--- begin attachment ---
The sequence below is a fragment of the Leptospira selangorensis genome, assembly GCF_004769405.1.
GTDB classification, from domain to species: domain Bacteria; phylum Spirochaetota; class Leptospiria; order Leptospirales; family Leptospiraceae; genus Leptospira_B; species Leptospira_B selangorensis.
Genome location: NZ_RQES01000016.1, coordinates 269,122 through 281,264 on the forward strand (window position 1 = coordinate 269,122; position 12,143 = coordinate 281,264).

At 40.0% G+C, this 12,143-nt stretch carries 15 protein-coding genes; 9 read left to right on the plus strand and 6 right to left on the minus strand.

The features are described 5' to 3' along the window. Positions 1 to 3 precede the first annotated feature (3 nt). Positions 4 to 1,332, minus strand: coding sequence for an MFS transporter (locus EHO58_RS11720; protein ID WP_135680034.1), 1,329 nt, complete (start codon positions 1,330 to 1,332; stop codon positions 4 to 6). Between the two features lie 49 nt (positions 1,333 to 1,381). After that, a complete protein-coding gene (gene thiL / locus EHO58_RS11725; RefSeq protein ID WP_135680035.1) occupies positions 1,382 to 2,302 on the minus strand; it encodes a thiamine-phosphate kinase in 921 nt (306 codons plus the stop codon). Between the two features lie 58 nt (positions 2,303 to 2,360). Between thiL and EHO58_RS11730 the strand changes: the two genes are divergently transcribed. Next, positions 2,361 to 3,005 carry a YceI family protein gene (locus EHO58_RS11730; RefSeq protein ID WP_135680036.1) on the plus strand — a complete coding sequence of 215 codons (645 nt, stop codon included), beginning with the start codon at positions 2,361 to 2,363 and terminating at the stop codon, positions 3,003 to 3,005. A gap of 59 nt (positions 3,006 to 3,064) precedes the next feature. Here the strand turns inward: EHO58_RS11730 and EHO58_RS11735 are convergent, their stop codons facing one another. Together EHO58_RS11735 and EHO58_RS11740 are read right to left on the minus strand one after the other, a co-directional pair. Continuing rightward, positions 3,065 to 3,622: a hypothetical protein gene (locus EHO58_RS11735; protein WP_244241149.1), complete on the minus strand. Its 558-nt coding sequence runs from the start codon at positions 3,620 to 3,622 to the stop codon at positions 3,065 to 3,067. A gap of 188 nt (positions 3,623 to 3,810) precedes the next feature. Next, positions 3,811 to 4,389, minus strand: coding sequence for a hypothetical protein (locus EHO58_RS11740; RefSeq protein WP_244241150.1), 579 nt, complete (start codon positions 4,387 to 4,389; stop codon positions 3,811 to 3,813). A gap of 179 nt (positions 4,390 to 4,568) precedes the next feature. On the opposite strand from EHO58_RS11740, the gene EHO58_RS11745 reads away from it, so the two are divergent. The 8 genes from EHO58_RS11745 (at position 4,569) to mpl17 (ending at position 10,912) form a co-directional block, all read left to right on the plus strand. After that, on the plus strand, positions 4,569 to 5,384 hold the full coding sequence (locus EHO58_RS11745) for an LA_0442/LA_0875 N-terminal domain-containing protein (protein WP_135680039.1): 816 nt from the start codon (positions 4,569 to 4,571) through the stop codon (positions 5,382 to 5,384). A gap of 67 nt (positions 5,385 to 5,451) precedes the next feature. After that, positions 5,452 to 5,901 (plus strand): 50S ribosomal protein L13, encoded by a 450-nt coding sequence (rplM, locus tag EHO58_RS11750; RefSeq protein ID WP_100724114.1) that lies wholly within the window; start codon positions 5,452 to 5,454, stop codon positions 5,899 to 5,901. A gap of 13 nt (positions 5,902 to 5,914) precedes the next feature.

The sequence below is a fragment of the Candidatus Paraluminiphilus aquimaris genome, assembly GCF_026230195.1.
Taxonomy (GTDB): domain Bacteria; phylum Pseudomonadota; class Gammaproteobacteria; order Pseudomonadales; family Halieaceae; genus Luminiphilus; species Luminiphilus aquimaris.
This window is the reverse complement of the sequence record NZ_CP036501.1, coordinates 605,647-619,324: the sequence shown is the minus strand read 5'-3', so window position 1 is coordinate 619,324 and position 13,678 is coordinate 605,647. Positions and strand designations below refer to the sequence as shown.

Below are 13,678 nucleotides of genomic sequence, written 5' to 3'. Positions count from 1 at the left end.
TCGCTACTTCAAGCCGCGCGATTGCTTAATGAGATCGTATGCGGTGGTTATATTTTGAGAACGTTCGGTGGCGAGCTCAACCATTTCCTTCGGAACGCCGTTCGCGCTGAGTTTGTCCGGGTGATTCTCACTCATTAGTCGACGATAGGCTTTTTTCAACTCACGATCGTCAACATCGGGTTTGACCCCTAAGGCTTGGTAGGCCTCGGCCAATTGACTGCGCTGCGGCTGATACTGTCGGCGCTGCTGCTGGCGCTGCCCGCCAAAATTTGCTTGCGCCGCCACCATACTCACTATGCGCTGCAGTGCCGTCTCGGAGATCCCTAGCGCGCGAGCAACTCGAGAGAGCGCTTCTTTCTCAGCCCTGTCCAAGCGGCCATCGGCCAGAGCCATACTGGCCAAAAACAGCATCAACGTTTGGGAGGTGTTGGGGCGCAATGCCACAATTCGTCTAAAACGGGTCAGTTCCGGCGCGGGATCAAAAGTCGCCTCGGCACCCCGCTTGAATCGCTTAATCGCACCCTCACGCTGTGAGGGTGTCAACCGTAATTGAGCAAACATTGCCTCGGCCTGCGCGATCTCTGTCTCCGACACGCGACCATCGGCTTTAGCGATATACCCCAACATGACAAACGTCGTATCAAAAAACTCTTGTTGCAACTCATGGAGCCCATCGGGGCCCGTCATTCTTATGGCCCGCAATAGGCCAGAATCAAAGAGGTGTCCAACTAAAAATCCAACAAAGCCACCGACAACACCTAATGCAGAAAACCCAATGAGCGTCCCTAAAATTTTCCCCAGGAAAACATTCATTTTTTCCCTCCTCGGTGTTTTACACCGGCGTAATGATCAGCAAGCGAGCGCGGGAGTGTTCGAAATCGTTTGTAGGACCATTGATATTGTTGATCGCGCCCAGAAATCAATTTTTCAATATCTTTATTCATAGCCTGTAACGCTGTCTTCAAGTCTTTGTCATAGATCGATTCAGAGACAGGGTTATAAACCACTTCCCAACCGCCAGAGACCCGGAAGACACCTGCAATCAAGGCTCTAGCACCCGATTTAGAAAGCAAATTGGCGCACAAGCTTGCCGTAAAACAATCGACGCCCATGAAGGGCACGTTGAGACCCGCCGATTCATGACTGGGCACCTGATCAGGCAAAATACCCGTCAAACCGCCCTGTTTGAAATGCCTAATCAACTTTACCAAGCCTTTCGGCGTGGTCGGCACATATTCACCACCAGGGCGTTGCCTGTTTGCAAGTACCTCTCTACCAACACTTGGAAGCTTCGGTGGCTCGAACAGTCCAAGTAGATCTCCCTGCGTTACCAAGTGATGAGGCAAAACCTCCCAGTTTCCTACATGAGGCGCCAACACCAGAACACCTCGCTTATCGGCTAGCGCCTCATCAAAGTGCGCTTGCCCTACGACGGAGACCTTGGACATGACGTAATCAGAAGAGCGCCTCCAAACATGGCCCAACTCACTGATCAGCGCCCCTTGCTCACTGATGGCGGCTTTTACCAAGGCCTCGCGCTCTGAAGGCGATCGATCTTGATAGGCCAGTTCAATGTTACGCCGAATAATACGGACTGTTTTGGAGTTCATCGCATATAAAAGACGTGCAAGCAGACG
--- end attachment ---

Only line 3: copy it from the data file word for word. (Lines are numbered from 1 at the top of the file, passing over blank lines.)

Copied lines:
Genome location: NZ_RQES01000016.1, coordinates 269,122 through 281,264 on the forward strand (window position 1 = coordinate 269,122; position 12,143 = coordinate 281,264).